Correct way to replace sink drain pipe?

Discussion in 'General Plumbing Help' started by its_a_me, Dec 1, 2019.

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  1. Dec 1, 2019 #1

    its_a_me

    its_a_me

    its_a_me

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    The 4” male-male pipe leading from where my sink drain connects to the pipes inside of the wall is totally rusted in the bathroom side.

    I poked a hole in the plaster and can see where it screws in to the T in the wall. I was planning on replacing it with a new galvanized steel pipe, then running PVC up to my new sink from the galvanized I’m going to install.

    Is this the best practice, or can I skip steel and go with PVC fRom The wall?

    I’m brand new to plumbing so any help is appreciated!

     
  2. Dec 2, 2019 #2

    havasu

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    Man, that is going to be a delicate job. Twist off a bit too hard, and it may break off in the wall, but that is your best option. Maybe some of the experts may have a better idea?
     
  3. Dec 2, 2019 #3

    Jeff Handy

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    Pros on here can hopefully contribute their advice.

    Meanwhile, yes it would be ideal to just unscrew the rusty galvanized nipple that is attached to the tee behind the wall.

    You can trim out more of the plaster all around it, so you can reach the tee fitting to squirt penetrating oil all around the edge.
    Apply it several times, over a few days, and tap lightly all around the edge with a metal tool, the vibrations help the oil get absorbed.

    Then hopefully the nipple will unscrew without massive force.

    Too much force can twist the tee and wreck the pipes leading from it, up to the vent and down to the drain line.

    And leaks or breaks can occur far from the tee.

    I think I would be conservative, and if it does not unscrew pretty easily, I would consider cutting out the tee and attaching a new pvc tee with no-hub couplings.

    A set of no-hub couplings can join the old galvanized piping to new pvc pipe stubs, that are glued into a new pvc tee.

    You will have to enlarge the hole in the wall to about a foot tall vertically.

    You can cover the scar with a thin piece of decorative wood trim.
    Or just cut your existing wood paneling carefully along a molding line, then later on fill the saw cuts with wood filler or paintable bath caulk.
     
  4. Dec 2, 2019 #4

    Jeff Handy

    Jeff Handy

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    https://www.amazon.com/Fernco-PNH-22-2-Inch-Standard-Coupling/dp/B000BQ8ALY

    The openings leading up and down from the tee are probably two inch.
    But one or both might be 1-1/2 inch.
    Either way, the process is the same.
    You can get these fittings everywhere.
    You can find vids of how to join pipes with Fernco no-hub couplings on Youtube.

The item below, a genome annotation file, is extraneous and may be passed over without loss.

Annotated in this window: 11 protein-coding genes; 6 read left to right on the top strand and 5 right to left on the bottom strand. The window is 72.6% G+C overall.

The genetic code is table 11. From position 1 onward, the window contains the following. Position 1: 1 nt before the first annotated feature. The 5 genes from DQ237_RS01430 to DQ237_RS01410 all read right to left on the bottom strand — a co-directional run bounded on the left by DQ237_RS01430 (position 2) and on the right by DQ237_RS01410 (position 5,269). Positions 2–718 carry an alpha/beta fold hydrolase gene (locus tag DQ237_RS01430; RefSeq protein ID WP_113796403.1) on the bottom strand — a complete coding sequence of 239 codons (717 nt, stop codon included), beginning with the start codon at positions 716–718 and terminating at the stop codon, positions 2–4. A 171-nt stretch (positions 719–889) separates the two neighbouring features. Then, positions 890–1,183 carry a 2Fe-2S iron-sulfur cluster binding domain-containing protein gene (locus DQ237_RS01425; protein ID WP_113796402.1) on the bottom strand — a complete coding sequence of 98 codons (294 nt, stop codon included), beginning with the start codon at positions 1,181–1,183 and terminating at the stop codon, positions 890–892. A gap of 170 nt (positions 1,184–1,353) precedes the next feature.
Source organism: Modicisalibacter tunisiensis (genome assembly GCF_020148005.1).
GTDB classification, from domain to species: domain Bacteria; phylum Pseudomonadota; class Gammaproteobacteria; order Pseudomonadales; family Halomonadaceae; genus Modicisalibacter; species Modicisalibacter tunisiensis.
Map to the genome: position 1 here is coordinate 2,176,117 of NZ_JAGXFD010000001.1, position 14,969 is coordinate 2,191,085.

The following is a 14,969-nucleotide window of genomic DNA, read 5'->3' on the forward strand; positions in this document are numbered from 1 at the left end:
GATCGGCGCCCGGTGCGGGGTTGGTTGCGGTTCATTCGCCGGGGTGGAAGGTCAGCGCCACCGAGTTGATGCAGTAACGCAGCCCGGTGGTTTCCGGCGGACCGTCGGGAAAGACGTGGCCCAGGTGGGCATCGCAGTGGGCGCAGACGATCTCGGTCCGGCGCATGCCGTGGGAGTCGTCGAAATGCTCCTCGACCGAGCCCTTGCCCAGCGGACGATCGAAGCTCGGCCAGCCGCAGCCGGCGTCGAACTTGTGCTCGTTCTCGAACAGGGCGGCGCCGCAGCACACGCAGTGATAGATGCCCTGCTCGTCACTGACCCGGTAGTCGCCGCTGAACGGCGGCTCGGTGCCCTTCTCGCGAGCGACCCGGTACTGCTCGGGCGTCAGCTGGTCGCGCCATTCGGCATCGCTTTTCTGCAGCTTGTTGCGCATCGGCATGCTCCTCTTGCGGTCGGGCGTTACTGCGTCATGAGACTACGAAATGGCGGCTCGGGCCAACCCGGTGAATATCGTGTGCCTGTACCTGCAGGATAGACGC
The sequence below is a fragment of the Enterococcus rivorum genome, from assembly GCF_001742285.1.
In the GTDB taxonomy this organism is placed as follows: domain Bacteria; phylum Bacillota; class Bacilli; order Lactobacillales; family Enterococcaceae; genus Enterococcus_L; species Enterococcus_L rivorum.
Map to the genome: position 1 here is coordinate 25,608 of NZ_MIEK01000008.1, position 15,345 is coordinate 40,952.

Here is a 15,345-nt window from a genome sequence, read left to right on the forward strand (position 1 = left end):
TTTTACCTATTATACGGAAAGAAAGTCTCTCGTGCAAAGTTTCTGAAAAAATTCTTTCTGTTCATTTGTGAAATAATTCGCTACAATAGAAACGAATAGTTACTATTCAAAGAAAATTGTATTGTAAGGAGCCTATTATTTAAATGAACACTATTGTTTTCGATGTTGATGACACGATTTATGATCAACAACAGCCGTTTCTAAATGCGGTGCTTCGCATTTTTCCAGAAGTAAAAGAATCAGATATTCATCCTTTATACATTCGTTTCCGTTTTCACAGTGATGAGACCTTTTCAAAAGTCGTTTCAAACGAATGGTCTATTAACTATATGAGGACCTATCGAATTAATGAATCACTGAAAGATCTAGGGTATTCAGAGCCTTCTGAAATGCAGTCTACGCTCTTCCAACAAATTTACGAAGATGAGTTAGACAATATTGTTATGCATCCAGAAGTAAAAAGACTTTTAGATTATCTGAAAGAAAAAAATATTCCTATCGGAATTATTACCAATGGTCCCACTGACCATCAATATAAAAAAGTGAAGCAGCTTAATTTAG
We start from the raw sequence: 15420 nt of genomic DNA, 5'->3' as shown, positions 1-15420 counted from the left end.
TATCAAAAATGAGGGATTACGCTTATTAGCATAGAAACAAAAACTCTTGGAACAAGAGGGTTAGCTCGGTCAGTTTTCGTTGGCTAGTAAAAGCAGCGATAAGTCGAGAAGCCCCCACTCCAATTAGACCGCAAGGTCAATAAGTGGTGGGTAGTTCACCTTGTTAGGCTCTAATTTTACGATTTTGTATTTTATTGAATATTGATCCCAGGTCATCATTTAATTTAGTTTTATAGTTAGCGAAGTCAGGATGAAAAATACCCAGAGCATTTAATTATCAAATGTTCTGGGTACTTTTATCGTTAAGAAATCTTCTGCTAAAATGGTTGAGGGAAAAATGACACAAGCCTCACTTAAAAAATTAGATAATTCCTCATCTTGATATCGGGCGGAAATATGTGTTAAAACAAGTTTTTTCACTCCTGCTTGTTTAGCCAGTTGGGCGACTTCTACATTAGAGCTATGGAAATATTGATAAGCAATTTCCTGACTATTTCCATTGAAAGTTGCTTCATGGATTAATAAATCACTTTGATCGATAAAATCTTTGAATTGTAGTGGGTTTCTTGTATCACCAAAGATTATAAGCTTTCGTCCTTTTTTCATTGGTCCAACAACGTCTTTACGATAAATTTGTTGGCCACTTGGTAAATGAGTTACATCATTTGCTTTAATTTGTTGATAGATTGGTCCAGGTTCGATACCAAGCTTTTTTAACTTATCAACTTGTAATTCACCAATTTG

Very simple and obvious process.

    Then just glue in a short stub into the middle of the tee, to replace the rusty nipple.
    Cut it off about an inch or two from the wall.
    Glue on a trap adapter coupling.
    You are done.
     
    Last edited: Dec 2, 2019
  5. Dec 2, 2019 #5

    CT18

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    That is either 1 1/2" or 2" pipe. You need to check to see if the bottom of that nipple is rotted as it looks pretty bad. As a few people have said you want to tread lightly as it could turn into a can of worms. If it were mine and i could not back it out of the tee in the wall and the pipe is in good shape i would cut it a couple inches back from the tee and put a shielded band and run pvc.
     
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  6. Dec 2, 2019 #6

    bbp

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    Cut pipe 1" or so from tee. use a sawzall to CAREFULLY cut through nipple on top from the inside, be aware of the female threads in the tee. When you get close crimp with channel locks,folding in nipple, and unscrew.
     
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  7. Dec 2, 2019 #7

    Jeff Handy

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    I would add, “Crimp with huge channel locks”
     
  8. Dec 2, 2019 #8

    Riickk

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    That rotted galvanized pipe looks like a twin to what I found under my kitchen sink.
    I used a no-hub adapter to route the new plastic P-trap from the disposer.
    Since then, water into (turned-off) disposer sometimes backs up into sink.
    Never happened before - I had to remove rotted 90 elbow at that pipe's end & probably shook loose ton of rust in that age 60 pipe. Is an intermittent blockage possible??
    Methinks I need to get rid of that piece of pipe, and ditto for the OP.
     
  9. Dec 3, 2019 #9

    its_a_me

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    Thanks so much for the help! Going to assess all the ideas and see where it takes me.
     

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